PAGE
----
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Last month, the Medicines and Healthcare Products Regulatory Agency (MHRA) released its 5-year corporate plan (2018 – 2023). Naturally, with Brexit fast approaching in the rear-view mirror, there has been much anxiety and uncertainty within the industry as to what direction the MHRA will plan to take. The plan outlines the agency’s strategic direction over the coming 5 years and includes a section on how they plan to ensure a smooth European Union (EU) exit under any scenario.
The agency is looking to place this plan as a key positioning piece in dealing with the outcome of the Brexit negotiations. The plan retains the same five areas of improvement, namely: protecting public health, supporting innovation, robust vigilance, safe production and supply, and exemplar of organisational excellence and efficiency. However, the new plan crystallises these areas now in clear objectives as opposed to nebulous aims. The agency plans to deliver on the five objectives by a set of actions, activities, and projects.
The new plan has been developed using internal agency staff and external industry input and, according to Sir Michael Rawlins GBE (Chairman of MHRA), looks to position the MHRA “to be agile to meet the changes which we know will lie ahead and to continue to deliver innovative science and first-class research.”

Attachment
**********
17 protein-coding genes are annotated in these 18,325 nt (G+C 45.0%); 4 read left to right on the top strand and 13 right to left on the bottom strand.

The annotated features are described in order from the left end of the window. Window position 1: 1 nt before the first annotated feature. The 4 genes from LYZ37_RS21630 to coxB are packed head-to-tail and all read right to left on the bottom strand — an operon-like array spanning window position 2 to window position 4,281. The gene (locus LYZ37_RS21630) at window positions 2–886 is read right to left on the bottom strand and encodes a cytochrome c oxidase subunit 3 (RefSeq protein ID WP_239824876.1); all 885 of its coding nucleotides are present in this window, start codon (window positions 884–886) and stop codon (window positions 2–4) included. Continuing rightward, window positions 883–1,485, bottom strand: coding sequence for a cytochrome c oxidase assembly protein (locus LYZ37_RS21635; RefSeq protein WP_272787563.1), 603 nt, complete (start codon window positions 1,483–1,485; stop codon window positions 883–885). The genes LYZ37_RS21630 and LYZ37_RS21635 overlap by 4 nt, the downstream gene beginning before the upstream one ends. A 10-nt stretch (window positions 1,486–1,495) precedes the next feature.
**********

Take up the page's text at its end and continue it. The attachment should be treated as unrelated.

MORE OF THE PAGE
The plan outlines the progress that has been made since the previous 5-year plan and highlights key achievements in internal alignment and expertise, playing a key role in the development of standards and global collaboration. It then goes on to detail the key challenges faced by the agency – with the UK’s EU exit being the main one. Although the plan is still very sketchy on the details due to ongoing political wranglings, the agency seems to continue to be bullish in its belief that it will still play a major part in regulatory collaboration, pointing to already existing systems in Switzerland and Turkey. The agency is focusing on its key areas of strength, in particular its position as a global leader – as well as a pool of talent and expertise – to still remain a force within global regulation. This is further supported by the strategic vision for the next 5 years, which feeds into its core objectives.
It is clear that these are unique and challenging times for the agency, and it is imperative that companies stay abreast of the development of this plan so as to evaluate the agency’s ability to be the country of choice for future developments, advice and submissions.
To read the plan in full, please follow this link.